Web 2 Summit: Tim Armstrong On AOL Spin Off, Content, And A Mysterious New Tech

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37867v2-max-250x250At the Web 2.0 Summit today in San Francisco AOL’s chairman and CEO Tim Armstrong took the stage for a discussion with Federated Media’s John Battelle. Armstrong, who was previously in charge of the Google ad group in America, took the AOL job in March as the company prepares the split from its parent, Time Warner.

The Armstrong talk can be summarized pretty easily: Content, content, content. Armstrong made it very clear that not only is AOL in the process of spinning off into its own public company, but that they are now going to be a content company. In fact, they’ve gone from 500 journalists to over 3,000 since he took over, he said. And that will keep growing.

The idea is to grow AOL’s unique visitors and then figure out the best way to monetize it. But again, growth, will be the key. He’s not sure if 2010 will see that significant growth, but after that, he expects they’ll be going in the right way.

Notably, Armstrong also hinted at some new technology that AOL has been working on for the past 3 months now. When pressed, he would not say what it is, but said that they will be talking about it at a later date. Mysterious.

Armstrong says he took the AOL job partially because it was a risk. And he noted that if you’re not working in the Internet industry to take risks, you shouldn’t be in it. “If you’re not failing, you’re not trying hard enough,” he said.

Below find the full Q&A (paraphrased):

JB: You and Sergey dress a bit differently.

TA: This is his tie (laughs).

JB: Why take the AOL CEO job? You had other options, like a sandy beach.

TA: I wasn’t thinking about leaving (Google) but the AOL thing came up. I’m a big believer that this is just the beginning for the Internet. AOL has a lot of things that people don’t realize. It’s undervalued. Google was a great experience, but I wanted to learn again. I have on this job in the first 6 months already. And the company was ready to change.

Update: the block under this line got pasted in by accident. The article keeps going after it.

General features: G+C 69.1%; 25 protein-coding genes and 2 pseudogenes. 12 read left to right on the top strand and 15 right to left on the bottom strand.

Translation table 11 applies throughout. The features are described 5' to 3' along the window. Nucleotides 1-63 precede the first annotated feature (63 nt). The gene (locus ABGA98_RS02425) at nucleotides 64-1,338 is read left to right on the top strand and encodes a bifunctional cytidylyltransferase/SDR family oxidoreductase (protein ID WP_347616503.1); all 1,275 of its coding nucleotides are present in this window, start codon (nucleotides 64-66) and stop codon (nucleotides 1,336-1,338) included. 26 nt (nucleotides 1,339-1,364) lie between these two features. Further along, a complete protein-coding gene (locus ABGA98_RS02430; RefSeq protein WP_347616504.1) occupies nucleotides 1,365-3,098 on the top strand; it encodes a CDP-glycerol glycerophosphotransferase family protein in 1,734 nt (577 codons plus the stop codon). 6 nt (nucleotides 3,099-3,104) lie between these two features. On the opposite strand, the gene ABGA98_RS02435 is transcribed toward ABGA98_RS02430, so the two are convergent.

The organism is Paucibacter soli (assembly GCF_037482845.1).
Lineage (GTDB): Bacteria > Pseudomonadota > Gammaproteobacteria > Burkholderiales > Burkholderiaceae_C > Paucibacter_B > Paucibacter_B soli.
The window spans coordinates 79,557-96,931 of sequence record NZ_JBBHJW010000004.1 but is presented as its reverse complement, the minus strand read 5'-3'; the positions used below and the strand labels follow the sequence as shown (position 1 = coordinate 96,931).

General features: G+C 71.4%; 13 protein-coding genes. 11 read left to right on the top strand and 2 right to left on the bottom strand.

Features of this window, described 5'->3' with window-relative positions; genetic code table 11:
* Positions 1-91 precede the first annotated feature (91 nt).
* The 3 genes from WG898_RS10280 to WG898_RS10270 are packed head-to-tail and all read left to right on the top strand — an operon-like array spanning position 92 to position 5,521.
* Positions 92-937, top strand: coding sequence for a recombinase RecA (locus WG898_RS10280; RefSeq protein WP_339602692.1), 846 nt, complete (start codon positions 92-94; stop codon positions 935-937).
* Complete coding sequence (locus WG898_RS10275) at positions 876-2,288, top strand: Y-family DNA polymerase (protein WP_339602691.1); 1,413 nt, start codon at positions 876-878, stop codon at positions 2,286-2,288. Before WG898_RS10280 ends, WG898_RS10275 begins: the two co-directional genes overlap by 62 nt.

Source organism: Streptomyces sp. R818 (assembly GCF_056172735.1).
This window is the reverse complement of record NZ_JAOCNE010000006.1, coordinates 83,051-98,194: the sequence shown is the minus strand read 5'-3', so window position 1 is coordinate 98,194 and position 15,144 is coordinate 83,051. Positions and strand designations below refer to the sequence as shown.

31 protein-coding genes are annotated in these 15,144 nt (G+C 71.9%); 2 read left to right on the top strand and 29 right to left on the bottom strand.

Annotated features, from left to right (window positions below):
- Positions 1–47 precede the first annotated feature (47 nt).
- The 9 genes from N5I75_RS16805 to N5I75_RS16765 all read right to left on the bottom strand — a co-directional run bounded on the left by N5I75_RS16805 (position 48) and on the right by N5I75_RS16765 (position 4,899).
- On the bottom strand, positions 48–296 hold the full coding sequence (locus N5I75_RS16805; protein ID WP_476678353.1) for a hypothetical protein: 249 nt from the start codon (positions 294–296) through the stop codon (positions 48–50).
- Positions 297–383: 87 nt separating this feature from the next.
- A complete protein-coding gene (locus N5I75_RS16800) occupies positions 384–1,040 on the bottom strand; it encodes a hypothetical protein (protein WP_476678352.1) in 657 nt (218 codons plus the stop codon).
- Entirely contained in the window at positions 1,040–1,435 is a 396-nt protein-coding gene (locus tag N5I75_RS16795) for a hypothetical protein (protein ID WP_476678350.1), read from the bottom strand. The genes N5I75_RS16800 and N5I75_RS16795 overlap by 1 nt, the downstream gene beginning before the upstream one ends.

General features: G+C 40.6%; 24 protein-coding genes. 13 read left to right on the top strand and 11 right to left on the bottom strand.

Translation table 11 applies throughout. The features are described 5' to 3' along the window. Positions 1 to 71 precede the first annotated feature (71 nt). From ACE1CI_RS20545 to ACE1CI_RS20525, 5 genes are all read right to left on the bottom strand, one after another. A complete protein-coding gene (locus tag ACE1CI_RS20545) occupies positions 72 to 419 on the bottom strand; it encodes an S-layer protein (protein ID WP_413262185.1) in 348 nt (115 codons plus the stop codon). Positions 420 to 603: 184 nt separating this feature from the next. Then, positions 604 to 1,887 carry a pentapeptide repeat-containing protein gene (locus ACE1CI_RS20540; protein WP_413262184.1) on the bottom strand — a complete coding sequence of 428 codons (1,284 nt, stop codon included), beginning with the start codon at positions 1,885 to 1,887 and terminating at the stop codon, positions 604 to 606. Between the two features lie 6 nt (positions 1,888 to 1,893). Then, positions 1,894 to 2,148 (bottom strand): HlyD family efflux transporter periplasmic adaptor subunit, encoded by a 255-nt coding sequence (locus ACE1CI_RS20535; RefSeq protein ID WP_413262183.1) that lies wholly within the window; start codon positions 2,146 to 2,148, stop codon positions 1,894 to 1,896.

JB: Would you have taken the job if you knew you couldn’t spin it out from Time Warner?

TA: That’s not true. But it does make sense to spin it out.

JB: It hasn’t happened but it will right?

TA: Yeah that’s the intention.

JB: How does one do that? Take it public, private?

TA: If you own Time Warner stock, you will get a share of whatever AOL is. It’s like the Time Warner cable offering. So you can buy a share of AOL too soon.

JB: Is the company ready for that?

TA: Everyone has worked really hard. Still more work to do. We need to prepare to go public, so we have to do investor relations and taxes, etc. We’re in a good position, working towards it.

JB: How profitability and rev growth?

TA: Well that’s the tricky part. (laughs) The company is very profitable. Most of it is paid services, very small is from dial-up. We’re very focused in growing a large platform around content now. That’s the hard work to get down. The rev 2010 for us will see the content coming up.

JB: Lot of AOL brands now, TMZ, women’s brands, etc. Will this be more of that?

TA: We have some secret sauce that I can’t announce. But we’ve been working on something for 3 months that’s a big tech shift. I can talk about it later.

JB: Wait, tell me more. What tech?

TA: It’s a broader platform with more information about content, and around content. I can’t give you a better answer. We’ve gone from 500 journalists to over 3,000. We’re going to keep growing. Our content is 80% our own, we’re going to keep going. It’s all about taking content management serious. There’s an opportunity there.

JB: Will AOL start acquiring again?

TA: Yeah the AOL/Yahoo deal that almost happened really set us back. Now we’ve flipped it, we’re not living in fear. We will acquire other companies again. I’m not sure who yet. Our money is going to the product right now, period.

JB: Talk to me about Twitter, all we’ve heard the past few days. Do you want to integrate Twitter?

TA: Yeah we’re interested in bringing in stuff like that. We have lifestreaming now, we do see that as a part of our future. Brad Garlinghouse’s mandate is ‘how do we take messaging to the next level?’ I’m a bit fan of Twitter, they’ve made it impactful. We’d be happy to use it in some way.

JB: What about Bing?

TA: I think they did a good job with Bing. They’re getting worthy attention. I was surprised.